State statutory law follows the same basic pattern as federal statutory law. State laws are initially published as session laws, then compiled into codes.
Georgia session laws are published in Georgia Laws and are available both in print in the Law Library and online in the following databases.
Legislative history information in Georgia is scarce to non-existent, as no debates, reports, or hearings are published by the Georgia Legislature. To help make up for this gap, the Georgia State University Law Review publishes the Peach Sheets, which provide an unofficial account of the legislative history behind a statute. The Peach Sheets can be found in the GSU Law Review in Lexis Advance, HeinOnline's Law Journal Library, and in print at the Law Library.
Georgia follows the same basic pattern as the federal court system, in that Georgia has several trial courts, a Court of Appeals, and a Supreme Court. The rules as to which court has appellate jurisdiction over a case can be complex; a chart showing the court system and the relationship between the courts is available online from the Administrative Office of the Courts of Georgia.
Decisions of the Georgia Supreme Court are published in the Georgia Reports, and decisions of the Georgia Court of Appeals are published in the Georgia Appeals Reports.
Both courts' decisions are republished by West as part of its National Reporter System. The National Reporter System divides the country into regions and republishes the decisions of the appellate courts in those states. Georgia cases, along with cases from the courts of South Carolina, North Carolina, Virginia, and West Virginia, are published in the South Eastern Reporter.
Georgia cases, along with cases from other states, are also available in Lexis Advance and Lexis Academic.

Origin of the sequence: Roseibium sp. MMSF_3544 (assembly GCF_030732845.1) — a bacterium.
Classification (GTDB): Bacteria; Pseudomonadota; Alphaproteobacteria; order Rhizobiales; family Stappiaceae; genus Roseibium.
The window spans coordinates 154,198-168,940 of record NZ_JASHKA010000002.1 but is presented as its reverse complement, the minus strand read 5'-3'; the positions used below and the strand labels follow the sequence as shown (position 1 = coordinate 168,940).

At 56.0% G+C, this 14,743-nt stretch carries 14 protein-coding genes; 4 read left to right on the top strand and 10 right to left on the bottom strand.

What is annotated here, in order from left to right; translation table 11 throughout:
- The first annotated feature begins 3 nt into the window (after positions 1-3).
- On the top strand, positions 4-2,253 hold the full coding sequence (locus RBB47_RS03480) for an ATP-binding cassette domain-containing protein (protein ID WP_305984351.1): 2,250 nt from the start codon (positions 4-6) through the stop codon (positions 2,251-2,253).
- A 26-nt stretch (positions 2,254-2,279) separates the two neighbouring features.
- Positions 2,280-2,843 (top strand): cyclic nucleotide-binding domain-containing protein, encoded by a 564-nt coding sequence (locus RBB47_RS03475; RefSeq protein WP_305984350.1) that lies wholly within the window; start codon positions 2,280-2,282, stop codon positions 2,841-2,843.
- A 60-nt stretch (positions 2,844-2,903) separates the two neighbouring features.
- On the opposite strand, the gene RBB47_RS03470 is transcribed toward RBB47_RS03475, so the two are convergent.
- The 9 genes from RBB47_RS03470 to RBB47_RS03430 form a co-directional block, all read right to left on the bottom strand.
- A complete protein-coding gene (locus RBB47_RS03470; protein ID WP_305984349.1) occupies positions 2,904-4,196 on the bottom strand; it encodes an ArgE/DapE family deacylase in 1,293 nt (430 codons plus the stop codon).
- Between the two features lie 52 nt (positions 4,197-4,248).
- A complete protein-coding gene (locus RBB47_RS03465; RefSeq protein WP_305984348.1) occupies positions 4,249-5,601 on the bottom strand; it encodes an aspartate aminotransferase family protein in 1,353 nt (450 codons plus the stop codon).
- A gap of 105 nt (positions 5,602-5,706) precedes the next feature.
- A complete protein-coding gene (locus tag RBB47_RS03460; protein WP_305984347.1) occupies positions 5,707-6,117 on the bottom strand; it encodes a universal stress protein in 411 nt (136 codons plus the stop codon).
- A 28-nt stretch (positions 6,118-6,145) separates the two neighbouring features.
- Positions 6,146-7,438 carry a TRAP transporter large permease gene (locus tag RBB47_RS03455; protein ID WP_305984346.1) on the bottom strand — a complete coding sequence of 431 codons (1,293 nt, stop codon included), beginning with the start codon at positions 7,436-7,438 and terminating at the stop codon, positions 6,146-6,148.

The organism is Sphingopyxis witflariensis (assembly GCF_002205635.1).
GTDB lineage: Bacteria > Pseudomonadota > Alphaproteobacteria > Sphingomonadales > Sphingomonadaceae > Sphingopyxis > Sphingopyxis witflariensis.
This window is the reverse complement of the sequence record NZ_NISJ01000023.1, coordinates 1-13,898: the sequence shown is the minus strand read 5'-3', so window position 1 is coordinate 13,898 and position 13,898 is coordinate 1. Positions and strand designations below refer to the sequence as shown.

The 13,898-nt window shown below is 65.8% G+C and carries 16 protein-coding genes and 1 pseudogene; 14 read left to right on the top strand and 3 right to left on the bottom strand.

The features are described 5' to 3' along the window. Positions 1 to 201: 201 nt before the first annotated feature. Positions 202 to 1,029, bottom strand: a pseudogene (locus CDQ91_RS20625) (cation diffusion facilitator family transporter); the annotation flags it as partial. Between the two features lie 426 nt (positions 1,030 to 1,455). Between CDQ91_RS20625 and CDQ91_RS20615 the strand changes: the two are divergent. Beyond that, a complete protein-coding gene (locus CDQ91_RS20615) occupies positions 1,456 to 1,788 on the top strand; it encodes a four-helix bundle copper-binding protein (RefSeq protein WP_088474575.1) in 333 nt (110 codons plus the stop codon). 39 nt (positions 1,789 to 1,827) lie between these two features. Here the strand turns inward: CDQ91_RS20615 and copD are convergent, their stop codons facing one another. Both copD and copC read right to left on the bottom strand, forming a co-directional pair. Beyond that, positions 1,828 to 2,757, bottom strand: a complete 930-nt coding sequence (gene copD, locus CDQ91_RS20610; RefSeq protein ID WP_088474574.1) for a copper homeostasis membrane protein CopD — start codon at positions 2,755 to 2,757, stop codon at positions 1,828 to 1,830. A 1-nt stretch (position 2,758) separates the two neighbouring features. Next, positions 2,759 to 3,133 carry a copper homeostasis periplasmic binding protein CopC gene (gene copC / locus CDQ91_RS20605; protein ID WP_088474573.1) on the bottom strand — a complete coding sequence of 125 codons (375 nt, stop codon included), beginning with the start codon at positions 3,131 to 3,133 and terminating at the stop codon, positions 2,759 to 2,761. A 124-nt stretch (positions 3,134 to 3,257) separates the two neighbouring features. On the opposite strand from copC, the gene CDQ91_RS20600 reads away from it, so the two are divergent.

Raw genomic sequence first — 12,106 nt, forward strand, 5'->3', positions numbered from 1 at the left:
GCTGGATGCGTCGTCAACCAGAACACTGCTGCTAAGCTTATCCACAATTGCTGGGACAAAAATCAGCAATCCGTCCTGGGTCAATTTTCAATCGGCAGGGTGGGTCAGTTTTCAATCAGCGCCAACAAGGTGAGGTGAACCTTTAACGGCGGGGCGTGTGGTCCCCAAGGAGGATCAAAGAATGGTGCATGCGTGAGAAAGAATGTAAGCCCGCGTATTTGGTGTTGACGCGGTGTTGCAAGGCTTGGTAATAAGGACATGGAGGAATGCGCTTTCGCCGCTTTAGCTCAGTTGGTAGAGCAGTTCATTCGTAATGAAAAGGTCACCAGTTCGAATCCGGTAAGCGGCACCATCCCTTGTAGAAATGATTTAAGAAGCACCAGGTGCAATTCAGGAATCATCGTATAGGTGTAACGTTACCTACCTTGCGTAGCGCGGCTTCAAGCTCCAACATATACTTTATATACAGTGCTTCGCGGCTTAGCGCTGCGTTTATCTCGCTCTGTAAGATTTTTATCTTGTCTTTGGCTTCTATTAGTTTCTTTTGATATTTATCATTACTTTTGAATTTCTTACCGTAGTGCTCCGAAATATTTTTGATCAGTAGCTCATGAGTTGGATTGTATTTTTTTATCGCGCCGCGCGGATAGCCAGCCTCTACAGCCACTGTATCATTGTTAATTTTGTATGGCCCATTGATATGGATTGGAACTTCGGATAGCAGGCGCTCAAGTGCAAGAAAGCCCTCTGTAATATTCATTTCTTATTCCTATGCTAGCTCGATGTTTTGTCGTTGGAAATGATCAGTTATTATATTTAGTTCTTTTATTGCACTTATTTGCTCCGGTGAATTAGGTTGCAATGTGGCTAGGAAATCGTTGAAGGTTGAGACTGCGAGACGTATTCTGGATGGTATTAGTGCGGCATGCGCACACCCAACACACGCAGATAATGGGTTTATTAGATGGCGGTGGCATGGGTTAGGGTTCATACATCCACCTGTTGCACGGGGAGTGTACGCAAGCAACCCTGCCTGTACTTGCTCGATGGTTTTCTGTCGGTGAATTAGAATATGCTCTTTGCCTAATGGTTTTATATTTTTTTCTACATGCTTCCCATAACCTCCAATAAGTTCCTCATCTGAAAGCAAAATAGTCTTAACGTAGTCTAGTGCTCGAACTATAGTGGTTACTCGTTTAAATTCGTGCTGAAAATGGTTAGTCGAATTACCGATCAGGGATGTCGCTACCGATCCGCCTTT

Unlike the federal court system, Georgia trial court decisions are not published.
Like federal administrative law, Georgia administrative law includes rules, decisions, and orders issued by executive agencies and officers. However, this information is not as easily available as federal information.
The Georgia equivalent of the Federal Register is the Georgia Government Register. The Georgia Government Register is published monthly, and contains notices, some proposed rules, and executive orders. There is no requirement that a rule be published in the Georgia Government Register, however.
Georgia's administrative code is the Official Compilation of Rules and Regulations of the State of Georgia. The Official Compilation is available in print at the Law Library; however, the print edition is organized by agency and has no index. Searchable versions of the Official Compilation are available online at Lexis Advance and the website of the Secretary of State.
Georgia executive agencies sometimes resolve disputes, just like federal agencies. These decisions are not published, however. Selected decisions may be available from the agency's website.
Although many general secondary sources have some coverage of Georgia law, there are some secondary sources that solely cover Georgia law. The most recent editions of treatises and hornbooks on Georgia law are kept at the Reference Desk at the Law Library. Other secondary sources are available on the Georgia Reference table and in the stacks. Some of the most frequently used secondary sources for Georgia Law are: